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    hey
    I have a question that I have been trying to solve it but I am getting unusual outcome,
    Can a radius of a circle could possible be an imaginary? is it possible?
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    It's possible yes, but I'm not sure they'd give you an imaginary radius in a FM loci question, what was the question?
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    (Original post by psycholeo)
    It's possible yes, but I'm not sure they'd give you an imaginary radius in a FM loci question, what was the question?
    |z-6-i|=2|z-9-4|
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    Do you mean 2 l z -9 - 4i l ?
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    (Original post by psycholeo)
    Do you mean 2 l z -9 - 4i l ?
    Yes sorry
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    (Original post by MathsLove)
    Yes sorry
    The equation specified is not a circle, it's the equation of a perpendicular bisector in the form l z - a l = l z - b l where a and b are points
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    (Original post by psycholeo)
    The equation specified is not a circle, it's the equation of a perpendicular bisector in the form l z - a l = l z - b l where a and b are points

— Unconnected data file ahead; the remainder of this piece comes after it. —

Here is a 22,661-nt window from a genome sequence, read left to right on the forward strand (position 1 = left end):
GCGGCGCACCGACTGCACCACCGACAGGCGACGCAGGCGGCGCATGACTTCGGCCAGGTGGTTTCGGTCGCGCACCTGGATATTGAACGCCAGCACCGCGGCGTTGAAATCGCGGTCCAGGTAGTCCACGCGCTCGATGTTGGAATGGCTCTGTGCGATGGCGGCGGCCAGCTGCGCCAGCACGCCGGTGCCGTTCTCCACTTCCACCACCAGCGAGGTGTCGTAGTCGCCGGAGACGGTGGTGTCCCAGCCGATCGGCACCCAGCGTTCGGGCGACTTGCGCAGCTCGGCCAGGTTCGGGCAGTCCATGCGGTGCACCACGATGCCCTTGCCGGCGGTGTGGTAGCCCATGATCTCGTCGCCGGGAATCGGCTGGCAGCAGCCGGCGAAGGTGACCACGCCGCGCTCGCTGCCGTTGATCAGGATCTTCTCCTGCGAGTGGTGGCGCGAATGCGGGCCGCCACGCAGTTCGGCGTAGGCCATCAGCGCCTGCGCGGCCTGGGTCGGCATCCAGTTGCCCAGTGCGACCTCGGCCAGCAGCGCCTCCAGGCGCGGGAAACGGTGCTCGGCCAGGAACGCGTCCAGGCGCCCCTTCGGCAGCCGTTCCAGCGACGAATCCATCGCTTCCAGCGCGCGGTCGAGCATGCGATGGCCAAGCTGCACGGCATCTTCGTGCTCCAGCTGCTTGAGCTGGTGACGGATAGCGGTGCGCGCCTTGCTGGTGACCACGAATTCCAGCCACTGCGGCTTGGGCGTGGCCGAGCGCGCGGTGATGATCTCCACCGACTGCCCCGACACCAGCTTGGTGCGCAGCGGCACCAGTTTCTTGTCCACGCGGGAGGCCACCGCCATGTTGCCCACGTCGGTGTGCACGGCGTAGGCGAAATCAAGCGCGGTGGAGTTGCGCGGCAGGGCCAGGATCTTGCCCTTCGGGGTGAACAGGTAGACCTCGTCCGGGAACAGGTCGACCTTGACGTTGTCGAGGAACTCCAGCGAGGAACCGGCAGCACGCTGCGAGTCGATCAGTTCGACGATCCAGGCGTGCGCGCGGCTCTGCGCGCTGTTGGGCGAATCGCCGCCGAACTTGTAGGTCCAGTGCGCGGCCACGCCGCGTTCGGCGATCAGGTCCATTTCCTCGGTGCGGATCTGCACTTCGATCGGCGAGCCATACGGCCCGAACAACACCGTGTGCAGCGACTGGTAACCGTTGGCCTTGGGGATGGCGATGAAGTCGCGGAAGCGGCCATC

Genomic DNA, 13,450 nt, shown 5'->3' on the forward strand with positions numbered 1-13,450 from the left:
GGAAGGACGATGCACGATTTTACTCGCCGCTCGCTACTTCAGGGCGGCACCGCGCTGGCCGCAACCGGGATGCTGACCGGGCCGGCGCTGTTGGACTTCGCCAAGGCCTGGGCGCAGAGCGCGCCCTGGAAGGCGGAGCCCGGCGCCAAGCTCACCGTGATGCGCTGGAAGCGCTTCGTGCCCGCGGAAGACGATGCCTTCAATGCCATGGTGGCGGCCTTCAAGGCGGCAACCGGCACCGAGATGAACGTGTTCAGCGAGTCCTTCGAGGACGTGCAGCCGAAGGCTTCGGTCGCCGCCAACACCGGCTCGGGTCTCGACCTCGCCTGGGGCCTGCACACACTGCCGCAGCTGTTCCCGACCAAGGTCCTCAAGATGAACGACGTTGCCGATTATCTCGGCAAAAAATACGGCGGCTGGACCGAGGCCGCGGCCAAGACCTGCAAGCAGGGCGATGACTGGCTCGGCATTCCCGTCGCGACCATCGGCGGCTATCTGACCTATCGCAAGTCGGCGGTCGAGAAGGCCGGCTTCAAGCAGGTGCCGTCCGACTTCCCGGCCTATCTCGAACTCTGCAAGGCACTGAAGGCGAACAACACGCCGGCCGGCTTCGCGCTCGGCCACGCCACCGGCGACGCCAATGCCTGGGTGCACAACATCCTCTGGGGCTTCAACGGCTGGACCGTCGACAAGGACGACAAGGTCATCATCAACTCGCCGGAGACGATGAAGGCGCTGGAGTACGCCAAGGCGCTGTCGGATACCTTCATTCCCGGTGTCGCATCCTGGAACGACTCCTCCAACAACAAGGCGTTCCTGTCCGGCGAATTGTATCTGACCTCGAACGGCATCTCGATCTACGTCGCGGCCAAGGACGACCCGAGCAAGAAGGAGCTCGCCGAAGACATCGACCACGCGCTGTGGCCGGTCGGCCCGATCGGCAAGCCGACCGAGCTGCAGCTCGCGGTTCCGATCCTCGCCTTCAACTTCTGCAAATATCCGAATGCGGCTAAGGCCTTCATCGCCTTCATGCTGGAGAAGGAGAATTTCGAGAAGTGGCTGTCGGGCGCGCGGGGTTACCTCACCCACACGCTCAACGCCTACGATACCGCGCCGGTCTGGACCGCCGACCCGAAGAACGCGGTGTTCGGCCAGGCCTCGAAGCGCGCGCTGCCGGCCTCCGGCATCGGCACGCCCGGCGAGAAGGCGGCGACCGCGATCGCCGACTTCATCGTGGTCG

You left out the number in front of the modules
    That’s why a circle
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    (Original post by MathsLove)
    |z-6-i|=2|z-9-4|
    The radius here is \sqrt{8}, why are you asking about imaginary radii?

    But to answer your question, it doesn't make sense to say a radius is an imaginary number. The radius is defined to be r\geq 0 where r \in \mathbb{R} in order to have a circle. An imaginary radius would imply no solutions, as then you would have that r^2 < 0 which makes no sense as on the other side in eq x^2 + y^2 = r^2 you are adding squares of two real numbers and getting a -ve. You would need to let x,y \in \mathbb{C} for the equation to make sense, but then you cannot define z as x+\mathbf{i}y
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    (Original post by RDKGames)
    The radius here is \sqrt{8}, why are you asking about imaginary radii?

    But to answer your question, it doesn't make sense to say a radius is an imaginary number. The radius is defined to be r\geq 0 where r \in \mathbb{R} in order to have a circle. An imaginary radius would imply no solutions, as then you would have that r^2 < 0 which makes no sense as on the other side in eq x^2 + y^2 = r^2 you are adding squares of two real numbers and getting a -ve. You would need to let x,y \in \mathbb{C} for the equation to make sense, but then you cannot define z as x+\mathbf{i}y
    Thank you very much

    I think I inspected the outcome too early which putted me off, now when I worked to the bottom the radius is not an imaginary lol when I had a huge negative numbers in the RHS I had a panic attack saying “how am I gonna increase this negative numbers to positive “ lol
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